Along the Trail, we were exposed to many different types of species of plants. Most of which were naturally found on Ubin and some re-introduced. One of plants that are on the Trail is the common plant known to most Singaporean, pandan. As the guides explained, on about the Trail and plants, I couldn’t stop basking in the refreshing scent of pandan.

There was also a Secret Garden located along the Trail. The Secret Garden hosts a variety of chef’s familiars. There were curry leaves, pepper plant, etc. The whole garden was packed with other edible plants as well. Not to mention even a plant for oral anesthetic purpose. Everyone was resisted the temptation to take a bit of the garden into their hands and admired the plants in that natural glory under the supervision of the guides.

Alas, as the saying goes, the good rarely lasts long. As we were continuing to explore the Secret Garden, the skies bode ill omen, big black clouds. The rain started to pour and dampen not only the plants and trees, but our trail. We had to make our way back to the ‘Green House’ as soon as possible to avoid any wet weather complications such as thunders and lightings.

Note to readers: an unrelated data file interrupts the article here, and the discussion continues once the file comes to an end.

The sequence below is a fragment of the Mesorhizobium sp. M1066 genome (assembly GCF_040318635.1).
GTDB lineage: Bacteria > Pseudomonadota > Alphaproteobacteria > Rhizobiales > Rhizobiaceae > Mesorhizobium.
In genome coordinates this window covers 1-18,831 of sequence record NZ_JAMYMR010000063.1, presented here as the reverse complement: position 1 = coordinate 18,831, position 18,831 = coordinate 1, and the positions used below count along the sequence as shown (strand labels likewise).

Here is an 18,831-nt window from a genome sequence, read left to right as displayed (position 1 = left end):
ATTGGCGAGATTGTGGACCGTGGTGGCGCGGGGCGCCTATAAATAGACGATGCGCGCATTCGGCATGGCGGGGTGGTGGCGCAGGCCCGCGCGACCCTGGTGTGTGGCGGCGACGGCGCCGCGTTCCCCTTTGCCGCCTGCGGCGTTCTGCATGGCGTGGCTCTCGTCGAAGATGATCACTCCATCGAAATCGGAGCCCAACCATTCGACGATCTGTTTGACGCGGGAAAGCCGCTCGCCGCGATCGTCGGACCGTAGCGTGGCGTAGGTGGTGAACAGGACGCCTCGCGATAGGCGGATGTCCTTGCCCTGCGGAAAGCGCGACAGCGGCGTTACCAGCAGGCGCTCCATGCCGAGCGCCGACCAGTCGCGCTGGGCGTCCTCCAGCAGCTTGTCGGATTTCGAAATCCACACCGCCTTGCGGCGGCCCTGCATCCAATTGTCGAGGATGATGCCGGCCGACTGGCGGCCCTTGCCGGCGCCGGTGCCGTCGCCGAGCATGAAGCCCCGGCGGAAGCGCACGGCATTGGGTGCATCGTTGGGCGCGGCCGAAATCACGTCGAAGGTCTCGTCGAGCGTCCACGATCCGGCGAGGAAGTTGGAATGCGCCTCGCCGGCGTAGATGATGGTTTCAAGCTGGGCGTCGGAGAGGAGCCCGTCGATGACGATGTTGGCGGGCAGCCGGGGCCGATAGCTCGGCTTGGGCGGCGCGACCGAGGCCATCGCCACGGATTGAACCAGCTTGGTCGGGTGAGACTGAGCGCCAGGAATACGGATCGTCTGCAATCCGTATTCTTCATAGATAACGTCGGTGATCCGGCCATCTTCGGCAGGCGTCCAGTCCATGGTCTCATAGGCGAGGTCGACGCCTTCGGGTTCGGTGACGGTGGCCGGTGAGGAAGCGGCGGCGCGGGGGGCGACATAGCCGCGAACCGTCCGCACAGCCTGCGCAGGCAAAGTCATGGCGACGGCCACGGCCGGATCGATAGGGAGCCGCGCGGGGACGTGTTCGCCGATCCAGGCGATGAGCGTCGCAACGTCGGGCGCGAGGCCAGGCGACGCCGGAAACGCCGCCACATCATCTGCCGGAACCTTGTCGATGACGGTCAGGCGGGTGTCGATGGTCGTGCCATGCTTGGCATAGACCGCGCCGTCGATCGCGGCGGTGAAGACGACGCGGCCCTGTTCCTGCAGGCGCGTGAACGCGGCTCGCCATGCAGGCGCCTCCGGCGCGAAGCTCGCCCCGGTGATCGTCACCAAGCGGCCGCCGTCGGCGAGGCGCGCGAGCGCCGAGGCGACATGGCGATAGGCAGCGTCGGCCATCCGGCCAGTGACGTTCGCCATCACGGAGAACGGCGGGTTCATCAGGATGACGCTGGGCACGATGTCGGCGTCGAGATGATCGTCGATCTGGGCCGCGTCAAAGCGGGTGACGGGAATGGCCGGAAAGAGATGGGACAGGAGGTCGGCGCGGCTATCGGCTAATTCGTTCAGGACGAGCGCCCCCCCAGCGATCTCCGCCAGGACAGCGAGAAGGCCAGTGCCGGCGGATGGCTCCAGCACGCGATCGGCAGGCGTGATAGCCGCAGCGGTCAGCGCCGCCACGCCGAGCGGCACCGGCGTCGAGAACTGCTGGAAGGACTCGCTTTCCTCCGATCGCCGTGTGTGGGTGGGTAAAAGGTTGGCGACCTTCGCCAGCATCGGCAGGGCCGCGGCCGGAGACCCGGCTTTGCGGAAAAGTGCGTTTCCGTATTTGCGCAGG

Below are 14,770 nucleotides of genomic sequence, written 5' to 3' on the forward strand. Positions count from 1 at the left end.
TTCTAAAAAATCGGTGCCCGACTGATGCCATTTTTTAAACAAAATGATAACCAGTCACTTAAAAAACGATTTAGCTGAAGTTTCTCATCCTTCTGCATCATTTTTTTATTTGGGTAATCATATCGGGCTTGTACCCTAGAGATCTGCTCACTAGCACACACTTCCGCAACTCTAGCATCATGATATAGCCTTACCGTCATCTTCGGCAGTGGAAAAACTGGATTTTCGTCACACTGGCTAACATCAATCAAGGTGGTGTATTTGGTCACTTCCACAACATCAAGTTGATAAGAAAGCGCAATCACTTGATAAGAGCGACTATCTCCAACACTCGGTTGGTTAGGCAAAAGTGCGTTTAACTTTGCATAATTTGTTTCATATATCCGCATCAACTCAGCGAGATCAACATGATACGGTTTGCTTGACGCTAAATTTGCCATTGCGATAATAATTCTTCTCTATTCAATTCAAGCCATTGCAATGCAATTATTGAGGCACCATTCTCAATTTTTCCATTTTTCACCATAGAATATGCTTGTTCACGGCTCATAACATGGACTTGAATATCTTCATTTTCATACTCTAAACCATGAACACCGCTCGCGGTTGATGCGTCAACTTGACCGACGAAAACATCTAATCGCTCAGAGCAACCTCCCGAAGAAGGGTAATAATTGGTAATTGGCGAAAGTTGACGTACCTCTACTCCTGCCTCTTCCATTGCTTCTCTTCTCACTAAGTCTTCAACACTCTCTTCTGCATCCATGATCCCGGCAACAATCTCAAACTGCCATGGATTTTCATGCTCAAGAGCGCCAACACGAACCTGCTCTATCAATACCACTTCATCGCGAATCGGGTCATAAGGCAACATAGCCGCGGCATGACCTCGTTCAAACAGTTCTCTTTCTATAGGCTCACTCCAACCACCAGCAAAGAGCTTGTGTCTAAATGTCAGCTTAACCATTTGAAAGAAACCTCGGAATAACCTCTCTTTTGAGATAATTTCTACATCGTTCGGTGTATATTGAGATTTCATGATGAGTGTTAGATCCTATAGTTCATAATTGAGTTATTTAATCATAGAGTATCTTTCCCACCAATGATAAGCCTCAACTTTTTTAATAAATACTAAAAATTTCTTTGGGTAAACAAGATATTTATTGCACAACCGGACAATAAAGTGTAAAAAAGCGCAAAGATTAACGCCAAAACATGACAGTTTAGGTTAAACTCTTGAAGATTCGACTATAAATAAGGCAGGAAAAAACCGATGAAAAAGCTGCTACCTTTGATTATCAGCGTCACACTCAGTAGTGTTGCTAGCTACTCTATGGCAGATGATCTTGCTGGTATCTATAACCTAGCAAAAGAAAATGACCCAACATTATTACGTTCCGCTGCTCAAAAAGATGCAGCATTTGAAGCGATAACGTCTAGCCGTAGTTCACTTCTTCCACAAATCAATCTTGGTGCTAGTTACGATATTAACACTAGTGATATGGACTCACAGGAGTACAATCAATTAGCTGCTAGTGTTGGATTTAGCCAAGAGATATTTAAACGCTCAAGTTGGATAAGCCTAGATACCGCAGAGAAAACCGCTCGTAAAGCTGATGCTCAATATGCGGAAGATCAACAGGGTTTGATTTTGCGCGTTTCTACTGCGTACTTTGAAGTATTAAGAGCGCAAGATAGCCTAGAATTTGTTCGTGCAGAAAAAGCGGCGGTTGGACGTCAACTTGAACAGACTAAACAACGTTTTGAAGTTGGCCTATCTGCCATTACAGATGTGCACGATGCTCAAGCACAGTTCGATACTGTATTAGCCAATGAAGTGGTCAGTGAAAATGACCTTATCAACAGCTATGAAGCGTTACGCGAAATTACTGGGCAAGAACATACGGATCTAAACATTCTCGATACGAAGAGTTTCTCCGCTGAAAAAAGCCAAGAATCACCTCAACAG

Back at the ‘Green House’, we contemplated the next step, LUNCH. There were a number of restaurants at the town center; however, we wondered if there was any one that could house our large numbers. Some of us accompanied the Muslim friends to the halal outlets located further away from the town center. Everyone was recharged after the meal. Firstly, the rain had stopped and secondly, everyone was ready to continue to enjoy the sights and plants that Ubin had to offer.